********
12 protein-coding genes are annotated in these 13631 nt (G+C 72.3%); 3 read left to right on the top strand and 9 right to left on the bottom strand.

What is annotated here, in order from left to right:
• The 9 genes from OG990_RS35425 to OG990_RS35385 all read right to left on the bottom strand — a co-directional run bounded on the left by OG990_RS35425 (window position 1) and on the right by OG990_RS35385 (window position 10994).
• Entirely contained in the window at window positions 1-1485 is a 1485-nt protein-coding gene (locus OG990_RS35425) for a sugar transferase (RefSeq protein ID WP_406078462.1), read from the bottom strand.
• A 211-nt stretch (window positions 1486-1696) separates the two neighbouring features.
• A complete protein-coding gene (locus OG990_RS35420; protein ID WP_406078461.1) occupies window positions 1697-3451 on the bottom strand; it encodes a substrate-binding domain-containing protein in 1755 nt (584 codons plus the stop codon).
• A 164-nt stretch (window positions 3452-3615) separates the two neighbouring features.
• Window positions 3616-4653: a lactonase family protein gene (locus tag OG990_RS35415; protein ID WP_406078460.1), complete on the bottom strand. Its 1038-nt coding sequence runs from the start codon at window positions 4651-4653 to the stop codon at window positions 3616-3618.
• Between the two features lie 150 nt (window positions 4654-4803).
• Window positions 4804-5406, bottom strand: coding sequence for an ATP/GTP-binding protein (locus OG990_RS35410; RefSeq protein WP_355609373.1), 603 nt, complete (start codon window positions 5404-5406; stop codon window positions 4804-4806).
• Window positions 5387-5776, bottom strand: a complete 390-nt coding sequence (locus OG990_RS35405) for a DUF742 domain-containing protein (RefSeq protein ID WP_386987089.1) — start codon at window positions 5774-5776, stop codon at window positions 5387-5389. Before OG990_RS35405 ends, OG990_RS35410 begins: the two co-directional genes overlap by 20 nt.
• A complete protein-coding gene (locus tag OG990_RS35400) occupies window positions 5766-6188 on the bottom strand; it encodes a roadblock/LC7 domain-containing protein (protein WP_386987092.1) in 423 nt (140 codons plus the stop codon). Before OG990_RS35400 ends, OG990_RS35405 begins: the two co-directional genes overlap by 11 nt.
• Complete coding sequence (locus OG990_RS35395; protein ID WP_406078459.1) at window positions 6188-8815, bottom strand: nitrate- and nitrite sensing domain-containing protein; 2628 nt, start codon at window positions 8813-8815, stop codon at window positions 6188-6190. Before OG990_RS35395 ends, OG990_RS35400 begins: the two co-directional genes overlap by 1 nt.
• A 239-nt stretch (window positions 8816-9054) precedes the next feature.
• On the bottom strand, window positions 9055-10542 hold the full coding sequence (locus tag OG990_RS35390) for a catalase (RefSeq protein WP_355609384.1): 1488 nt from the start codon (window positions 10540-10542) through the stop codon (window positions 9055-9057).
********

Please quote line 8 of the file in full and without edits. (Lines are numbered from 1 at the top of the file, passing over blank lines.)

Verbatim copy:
• Window positions 3616-4653: a lactonase family protein gene (locus tag OG990_RS35415; protein ID WP_406078460.1), complete on the bottom strand. Its 1038-nt coding sequence runs from the start codon at window positions 4651-4653 to the stop codon at window positions 3616-3618.